/Boot partition, which contains the kernel of the operating system and the files to be used during system startup. It is necessary to create this partition, because most PCs are subject to bios restrictions, moreover, if you have a separate/boot partition, the computer can still start even if the primary root partition has a problem. The partition size is about 50 mb-100mb. However, if you want to use lilo to start the red hat linux system, the partitions containing/boot must be completely less than cylindrical 1023. Because the data after 8 GB cannot be read by lilo, red hat linux should be installed within 8 GB.

/Usr partition: the place where the software is stored in red hat linux. If possible, allocate the maximum space to it.

/Home partition is the location of your home directory. The size of this partition depends on the number of users. If multiple users use a computer together, this partition is completely necessary. Moreover, root users can also control the use of computers by common users, such as using hard disks for users or user groups, restrict common users to which files to access. In fact, it is necessary for a single user to establish this partition. If this partition is not available, you can only log on to the system as the root user. This is dangerous, because the root user has absolute right to use the system, once you misoperate the system, the trouble will arise.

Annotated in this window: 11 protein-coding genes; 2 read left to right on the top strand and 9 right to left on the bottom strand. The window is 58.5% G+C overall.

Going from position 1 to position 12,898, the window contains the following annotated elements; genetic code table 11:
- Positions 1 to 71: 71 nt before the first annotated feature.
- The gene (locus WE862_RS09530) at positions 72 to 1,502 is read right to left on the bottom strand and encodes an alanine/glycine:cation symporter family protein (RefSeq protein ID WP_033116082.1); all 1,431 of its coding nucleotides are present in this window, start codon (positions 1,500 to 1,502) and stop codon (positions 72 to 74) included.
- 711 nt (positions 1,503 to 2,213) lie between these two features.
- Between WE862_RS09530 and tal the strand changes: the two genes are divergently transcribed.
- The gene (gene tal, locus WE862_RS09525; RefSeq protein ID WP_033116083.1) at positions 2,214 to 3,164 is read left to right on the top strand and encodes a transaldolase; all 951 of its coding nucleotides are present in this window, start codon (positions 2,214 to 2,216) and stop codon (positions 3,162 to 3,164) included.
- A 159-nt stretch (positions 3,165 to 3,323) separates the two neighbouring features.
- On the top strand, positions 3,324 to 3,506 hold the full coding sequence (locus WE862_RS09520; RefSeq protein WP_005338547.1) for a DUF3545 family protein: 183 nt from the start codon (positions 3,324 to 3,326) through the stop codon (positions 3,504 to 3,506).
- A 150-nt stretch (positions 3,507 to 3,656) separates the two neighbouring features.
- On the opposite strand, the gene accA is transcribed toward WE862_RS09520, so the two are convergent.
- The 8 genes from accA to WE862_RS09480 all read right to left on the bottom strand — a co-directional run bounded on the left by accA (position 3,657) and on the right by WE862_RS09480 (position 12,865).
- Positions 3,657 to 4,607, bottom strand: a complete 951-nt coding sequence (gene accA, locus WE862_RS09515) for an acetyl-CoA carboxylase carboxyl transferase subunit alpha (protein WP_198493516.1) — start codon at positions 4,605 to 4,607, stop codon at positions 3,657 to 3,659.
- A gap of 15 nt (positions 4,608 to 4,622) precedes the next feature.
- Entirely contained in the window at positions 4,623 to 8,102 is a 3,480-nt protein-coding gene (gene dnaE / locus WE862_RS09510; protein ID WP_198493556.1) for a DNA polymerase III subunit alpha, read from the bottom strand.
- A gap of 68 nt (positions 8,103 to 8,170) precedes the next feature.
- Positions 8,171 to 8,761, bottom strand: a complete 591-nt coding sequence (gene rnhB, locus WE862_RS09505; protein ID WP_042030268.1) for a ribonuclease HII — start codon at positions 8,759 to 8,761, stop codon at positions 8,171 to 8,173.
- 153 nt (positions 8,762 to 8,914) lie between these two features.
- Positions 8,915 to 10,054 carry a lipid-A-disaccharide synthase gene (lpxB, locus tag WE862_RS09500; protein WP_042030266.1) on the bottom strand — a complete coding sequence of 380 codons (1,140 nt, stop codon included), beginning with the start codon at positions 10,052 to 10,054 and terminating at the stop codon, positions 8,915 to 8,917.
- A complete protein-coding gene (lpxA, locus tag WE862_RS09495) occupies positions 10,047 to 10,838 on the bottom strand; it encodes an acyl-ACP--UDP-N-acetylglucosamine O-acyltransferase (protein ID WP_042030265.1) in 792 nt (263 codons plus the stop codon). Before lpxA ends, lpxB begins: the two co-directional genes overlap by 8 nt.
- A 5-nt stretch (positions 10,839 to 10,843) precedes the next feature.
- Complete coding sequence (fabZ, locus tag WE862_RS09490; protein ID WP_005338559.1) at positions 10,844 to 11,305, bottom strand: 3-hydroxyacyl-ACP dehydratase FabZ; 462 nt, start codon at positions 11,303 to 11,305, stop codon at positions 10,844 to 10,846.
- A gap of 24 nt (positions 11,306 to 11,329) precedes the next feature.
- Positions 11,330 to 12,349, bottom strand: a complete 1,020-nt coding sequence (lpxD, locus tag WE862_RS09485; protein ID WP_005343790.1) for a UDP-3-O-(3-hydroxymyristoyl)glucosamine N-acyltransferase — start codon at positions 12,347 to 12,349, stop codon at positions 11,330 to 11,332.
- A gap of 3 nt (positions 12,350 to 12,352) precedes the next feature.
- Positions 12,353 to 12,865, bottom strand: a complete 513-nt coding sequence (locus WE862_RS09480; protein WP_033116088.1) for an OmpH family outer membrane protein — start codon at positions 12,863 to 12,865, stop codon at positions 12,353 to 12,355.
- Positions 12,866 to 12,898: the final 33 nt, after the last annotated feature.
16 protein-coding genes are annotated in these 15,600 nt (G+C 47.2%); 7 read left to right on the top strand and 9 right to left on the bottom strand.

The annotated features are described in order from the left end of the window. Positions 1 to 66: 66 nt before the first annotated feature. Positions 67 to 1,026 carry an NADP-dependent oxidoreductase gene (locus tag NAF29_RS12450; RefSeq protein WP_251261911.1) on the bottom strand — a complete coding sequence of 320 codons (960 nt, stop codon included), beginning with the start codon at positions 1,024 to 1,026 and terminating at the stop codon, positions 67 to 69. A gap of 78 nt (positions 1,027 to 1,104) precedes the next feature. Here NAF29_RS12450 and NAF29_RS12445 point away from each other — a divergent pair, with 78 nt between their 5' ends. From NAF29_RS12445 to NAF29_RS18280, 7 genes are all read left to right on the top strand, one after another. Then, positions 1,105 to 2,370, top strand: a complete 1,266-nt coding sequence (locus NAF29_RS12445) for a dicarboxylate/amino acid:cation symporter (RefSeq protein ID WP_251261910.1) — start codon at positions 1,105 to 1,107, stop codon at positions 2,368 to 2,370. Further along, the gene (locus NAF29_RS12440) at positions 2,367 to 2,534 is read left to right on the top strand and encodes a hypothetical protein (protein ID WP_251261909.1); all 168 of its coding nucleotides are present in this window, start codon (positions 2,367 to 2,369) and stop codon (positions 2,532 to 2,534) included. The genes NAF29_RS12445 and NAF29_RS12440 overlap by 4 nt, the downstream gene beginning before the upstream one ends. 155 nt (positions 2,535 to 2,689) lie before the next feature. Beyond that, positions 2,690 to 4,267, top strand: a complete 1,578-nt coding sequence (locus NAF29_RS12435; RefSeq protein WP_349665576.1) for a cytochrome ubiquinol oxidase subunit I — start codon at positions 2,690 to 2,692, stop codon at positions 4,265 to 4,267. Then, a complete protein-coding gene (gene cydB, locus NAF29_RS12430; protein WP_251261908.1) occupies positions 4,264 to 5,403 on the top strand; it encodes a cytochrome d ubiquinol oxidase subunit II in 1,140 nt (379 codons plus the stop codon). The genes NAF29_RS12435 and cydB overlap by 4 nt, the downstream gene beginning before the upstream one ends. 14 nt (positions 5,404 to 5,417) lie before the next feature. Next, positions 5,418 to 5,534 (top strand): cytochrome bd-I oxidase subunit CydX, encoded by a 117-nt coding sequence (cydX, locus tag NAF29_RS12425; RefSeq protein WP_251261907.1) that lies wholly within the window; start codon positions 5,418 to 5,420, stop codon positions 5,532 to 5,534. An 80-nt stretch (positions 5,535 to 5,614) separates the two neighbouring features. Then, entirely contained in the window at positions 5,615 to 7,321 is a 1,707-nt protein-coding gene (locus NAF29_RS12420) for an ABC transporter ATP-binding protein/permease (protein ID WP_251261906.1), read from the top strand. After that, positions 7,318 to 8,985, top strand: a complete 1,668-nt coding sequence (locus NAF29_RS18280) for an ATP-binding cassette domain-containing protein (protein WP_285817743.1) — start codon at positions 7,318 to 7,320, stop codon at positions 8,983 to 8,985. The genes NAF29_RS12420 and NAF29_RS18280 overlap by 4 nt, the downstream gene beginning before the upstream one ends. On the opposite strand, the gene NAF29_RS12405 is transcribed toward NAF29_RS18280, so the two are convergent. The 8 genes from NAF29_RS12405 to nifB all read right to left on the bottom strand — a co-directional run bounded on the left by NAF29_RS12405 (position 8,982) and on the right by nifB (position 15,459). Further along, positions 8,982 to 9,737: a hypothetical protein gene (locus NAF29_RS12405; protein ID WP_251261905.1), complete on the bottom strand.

/Var/log partition is the System log Record Partition. If this independent partition is set up, even if the system log file has a problem, they also do not affect the primary partitions of the operating system.

/Tmp partition, used to store temporary files. This is necessary for multi-user systems or network servers. In this way, even if a large number of temporary files are generated during the running of the program, or the user has performed wrong operations on the system, other parts of the file system are still safe. Because this part of the file system is still subject to read and write operations, it usually occurs faster than other parts.

/Bin partition, which stores standard system utilities.

/Dev partition to store device files.

/Opt partition, which stores optional installed software.

/Sbin partition, which stores standard system management files.